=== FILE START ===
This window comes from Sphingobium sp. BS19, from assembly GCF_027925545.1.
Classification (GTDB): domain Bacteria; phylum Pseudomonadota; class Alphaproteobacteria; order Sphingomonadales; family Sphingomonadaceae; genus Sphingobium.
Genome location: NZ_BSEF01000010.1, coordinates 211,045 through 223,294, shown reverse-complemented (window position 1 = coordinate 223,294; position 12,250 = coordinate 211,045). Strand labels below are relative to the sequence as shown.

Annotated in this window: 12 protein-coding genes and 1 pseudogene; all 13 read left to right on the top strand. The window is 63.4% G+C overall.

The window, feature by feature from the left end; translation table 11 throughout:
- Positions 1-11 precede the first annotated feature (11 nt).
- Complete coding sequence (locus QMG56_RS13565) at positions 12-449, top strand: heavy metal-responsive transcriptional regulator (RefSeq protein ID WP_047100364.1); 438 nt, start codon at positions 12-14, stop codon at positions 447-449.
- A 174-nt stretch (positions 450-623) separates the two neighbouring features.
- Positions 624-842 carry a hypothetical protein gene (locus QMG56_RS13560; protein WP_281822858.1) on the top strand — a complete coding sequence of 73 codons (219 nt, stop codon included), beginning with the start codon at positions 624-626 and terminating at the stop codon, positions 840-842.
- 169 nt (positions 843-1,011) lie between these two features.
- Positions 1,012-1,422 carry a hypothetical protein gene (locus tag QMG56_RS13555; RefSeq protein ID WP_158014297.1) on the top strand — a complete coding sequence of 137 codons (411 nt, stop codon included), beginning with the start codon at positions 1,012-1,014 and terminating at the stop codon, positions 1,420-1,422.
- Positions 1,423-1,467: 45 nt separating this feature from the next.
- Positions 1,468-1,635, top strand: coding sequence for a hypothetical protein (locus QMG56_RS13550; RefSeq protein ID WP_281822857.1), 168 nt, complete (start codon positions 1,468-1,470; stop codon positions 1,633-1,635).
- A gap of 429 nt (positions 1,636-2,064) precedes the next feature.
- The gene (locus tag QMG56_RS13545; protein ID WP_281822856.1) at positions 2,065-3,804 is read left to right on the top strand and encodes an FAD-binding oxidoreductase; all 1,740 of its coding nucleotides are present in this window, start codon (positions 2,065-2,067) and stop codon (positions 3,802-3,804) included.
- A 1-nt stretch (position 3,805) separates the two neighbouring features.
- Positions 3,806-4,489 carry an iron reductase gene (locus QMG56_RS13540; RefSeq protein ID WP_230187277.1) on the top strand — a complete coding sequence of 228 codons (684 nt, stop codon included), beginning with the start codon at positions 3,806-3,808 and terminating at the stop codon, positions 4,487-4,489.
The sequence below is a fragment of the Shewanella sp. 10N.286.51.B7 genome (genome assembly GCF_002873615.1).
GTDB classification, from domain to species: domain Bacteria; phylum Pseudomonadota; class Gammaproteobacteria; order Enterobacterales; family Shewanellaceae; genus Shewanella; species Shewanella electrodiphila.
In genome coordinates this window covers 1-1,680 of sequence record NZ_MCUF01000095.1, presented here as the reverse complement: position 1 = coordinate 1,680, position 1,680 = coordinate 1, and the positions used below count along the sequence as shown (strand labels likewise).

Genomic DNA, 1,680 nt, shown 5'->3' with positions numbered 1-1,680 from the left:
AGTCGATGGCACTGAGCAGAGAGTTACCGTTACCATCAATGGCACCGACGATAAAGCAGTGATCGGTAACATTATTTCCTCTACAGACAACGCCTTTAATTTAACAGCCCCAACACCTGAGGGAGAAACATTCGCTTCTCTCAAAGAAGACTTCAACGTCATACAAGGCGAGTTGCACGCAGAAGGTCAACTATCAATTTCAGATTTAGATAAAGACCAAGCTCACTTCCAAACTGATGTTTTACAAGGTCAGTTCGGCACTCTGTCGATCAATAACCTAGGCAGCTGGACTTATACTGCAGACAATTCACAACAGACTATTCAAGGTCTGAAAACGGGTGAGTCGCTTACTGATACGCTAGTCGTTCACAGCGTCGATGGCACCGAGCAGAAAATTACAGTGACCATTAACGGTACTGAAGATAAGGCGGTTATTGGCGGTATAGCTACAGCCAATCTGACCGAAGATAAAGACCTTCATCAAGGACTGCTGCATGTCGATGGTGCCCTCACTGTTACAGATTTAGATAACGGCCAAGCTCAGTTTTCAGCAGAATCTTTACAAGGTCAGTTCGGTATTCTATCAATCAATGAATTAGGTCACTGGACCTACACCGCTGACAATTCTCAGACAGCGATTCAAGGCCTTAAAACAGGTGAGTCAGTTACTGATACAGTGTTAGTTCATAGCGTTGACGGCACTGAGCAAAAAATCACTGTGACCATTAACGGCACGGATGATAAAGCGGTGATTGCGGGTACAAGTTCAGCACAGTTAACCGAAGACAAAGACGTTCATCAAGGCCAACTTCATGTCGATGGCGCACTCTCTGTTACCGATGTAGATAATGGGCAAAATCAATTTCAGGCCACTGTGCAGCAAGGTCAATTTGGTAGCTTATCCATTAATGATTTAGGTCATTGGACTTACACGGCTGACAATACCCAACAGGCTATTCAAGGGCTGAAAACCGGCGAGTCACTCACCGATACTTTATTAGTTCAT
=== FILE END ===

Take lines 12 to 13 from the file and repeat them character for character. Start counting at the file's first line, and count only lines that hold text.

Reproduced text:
- Positions 1,423-1,467: 45 nt separating this feature from the next.
- Positions 1,468-1,635, top strand: coding sequence for a hypothetical protein (locus QMG56_RS13550; RefSeq protein ID WP_281822857.1), 168 nt, complete (start codon positions 1,468-1,470; stop codon positions 1,633-1,635).